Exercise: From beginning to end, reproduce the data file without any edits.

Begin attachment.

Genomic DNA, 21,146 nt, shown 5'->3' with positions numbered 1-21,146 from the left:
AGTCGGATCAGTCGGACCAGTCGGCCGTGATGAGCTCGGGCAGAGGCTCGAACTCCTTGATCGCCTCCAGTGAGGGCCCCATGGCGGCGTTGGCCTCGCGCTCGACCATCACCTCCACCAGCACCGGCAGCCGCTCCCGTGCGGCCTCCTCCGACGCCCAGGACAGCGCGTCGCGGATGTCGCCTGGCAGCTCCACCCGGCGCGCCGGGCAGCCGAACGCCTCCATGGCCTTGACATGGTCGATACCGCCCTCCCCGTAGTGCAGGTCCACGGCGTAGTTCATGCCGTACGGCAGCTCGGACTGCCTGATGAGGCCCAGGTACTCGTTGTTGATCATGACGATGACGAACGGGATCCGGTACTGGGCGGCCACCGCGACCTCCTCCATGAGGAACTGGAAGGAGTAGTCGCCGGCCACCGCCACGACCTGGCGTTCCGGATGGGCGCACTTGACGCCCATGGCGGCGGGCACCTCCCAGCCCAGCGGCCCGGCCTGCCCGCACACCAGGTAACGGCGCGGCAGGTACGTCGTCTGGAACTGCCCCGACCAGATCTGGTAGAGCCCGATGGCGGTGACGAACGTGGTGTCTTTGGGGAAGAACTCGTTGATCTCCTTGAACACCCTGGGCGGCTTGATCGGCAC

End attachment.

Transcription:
Genomic DNA, 21,146 nt, shown 5'->3' with positions numbered 1-21,146 from the left:
AGTCGGATCAGTCGGACCAGTCGGCCGTGATGAGCTCGGGCAGAGGCTCGAACTCCTTGATCGCCTCCAGTGAGGGCCCCATGGCGGCGTTGGCCTCGCGCTCGACCATCACCTCCACCAGCACCGGCAGCCGCTCCCGTGCGGCCTCCTCCGACGCCCAGGACAGCGCGTCGCGGATGTCGCCTGGCAGCTCCACCCGGCGCGCCGGGCAGCCGAACGCCTCCATGGCCTTGACATGGTCGATACCGCCCTCCCCGTAGTGCAGGTCCACGGCGTAGTTCATGCCGTACGGCAGCTCGGACTGCCTGATGAGGCCCAGGTACTCGTTGTTGATCATGACGATGACGAACGGGATCCGGTACTGGGCGGCCACCGCGACCTCCTCCATGAGGAACTGGAAGGAGTAGTCGCCGGCCACCGCCACGACCTGGCGTTCCGGATGGGCGCACTTGACGCCCATGGCGGCGGGCACCTCCCAGCCCAGCGGCCCGGCCTGCCCGCACACCAGGTAACGGCGCGGCAGGTACGTCGTCTGGAACTGCCCCGACCAGATCTGGTAGAGCCCGATGGCGGTGACGAACGTGGTGTCTTTGGGGAAGAACTCGTTGATCTCCTTGAACACCCTGGGCGGCTTGATCGGCAC